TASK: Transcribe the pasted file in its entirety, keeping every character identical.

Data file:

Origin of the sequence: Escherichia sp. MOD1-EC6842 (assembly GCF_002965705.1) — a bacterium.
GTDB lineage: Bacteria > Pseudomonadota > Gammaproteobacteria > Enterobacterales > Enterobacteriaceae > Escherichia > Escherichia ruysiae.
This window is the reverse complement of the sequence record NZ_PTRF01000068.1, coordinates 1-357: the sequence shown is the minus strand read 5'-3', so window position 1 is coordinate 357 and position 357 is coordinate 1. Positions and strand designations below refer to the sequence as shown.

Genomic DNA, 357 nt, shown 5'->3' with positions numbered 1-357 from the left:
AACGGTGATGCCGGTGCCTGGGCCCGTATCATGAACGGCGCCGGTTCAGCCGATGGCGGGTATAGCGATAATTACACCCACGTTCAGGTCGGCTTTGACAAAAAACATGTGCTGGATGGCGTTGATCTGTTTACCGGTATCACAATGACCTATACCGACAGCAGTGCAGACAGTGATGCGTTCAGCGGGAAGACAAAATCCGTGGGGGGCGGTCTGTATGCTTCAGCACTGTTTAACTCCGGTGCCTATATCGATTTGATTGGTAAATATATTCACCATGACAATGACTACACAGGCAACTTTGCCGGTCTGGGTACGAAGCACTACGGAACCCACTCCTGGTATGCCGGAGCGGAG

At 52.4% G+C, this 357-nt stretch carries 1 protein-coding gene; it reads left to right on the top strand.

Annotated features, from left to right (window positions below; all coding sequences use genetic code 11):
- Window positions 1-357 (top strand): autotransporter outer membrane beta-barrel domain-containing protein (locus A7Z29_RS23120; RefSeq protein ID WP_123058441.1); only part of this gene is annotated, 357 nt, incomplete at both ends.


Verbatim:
Origin of the sequence: Escherichia sp. MOD1-EC6842 (assembly GCF_002965705.1) — a bacterium.
GTDB lineage: Bacteria > Pseudomonadota > Gammaproteobacteria > Enterobacterales > Enterobacteriaceae > Escherichia > Escherichia ruysiae.
This window is the reverse complement of the sequence record NZ_PTRF01000068.1, coordinates 1-357: the sequence shown is the minus strand read 5'-3', so window position 1 is coordinate 357 and position 357 is coordinate 1. Positions and strand designations below refer to the sequence as shown.

Genomic DNA, 357 nt, shown 5'->3' with positions numbered 1-357 from the left:
AACGGTGATGCCGGTGCCTGGGCCCGTATCATGAACGGCGCCGGTTCAGCCGATGGCGGGTATAGCGATAATTACACCCACGTTCAGGTCGGCTTTGACAAAAAACATGTGCTGGATGGCGTTGATCTGTTTACCGGTATCACAATGACCTATACCGACAGCAGTGCAGACAGTGATGCGTTCAGCGGGAAGACAAAATCCGTGGGGGGCGGTCTGTATGCTTCAGCACTGTTTAACTCCGGTGCCTATATCGATTTGATTGGTAAATATATTCACCATGACAATGACTACACAGGCAACTTTGCCGGTCTGGGTACGAAGCACTACGGAACCCACTCCTGGTATGCCGGAGCGGAG

At 52.4% G+C, this 357-nt stretch carries 1 protein-coding gene; it reads left to right on the top strand.

Annotated features, from left to right (window positions below; all coding sequences use genetic code 11):
- Window positions 1-357 (top strand): autotransporter outer membrane beta-barrel domain-containing protein (locus A7Z29_RS23120; RefSeq protein ID WP_123058441.1); only part of this gene is annotated, 357 nt, incomplete at both ends.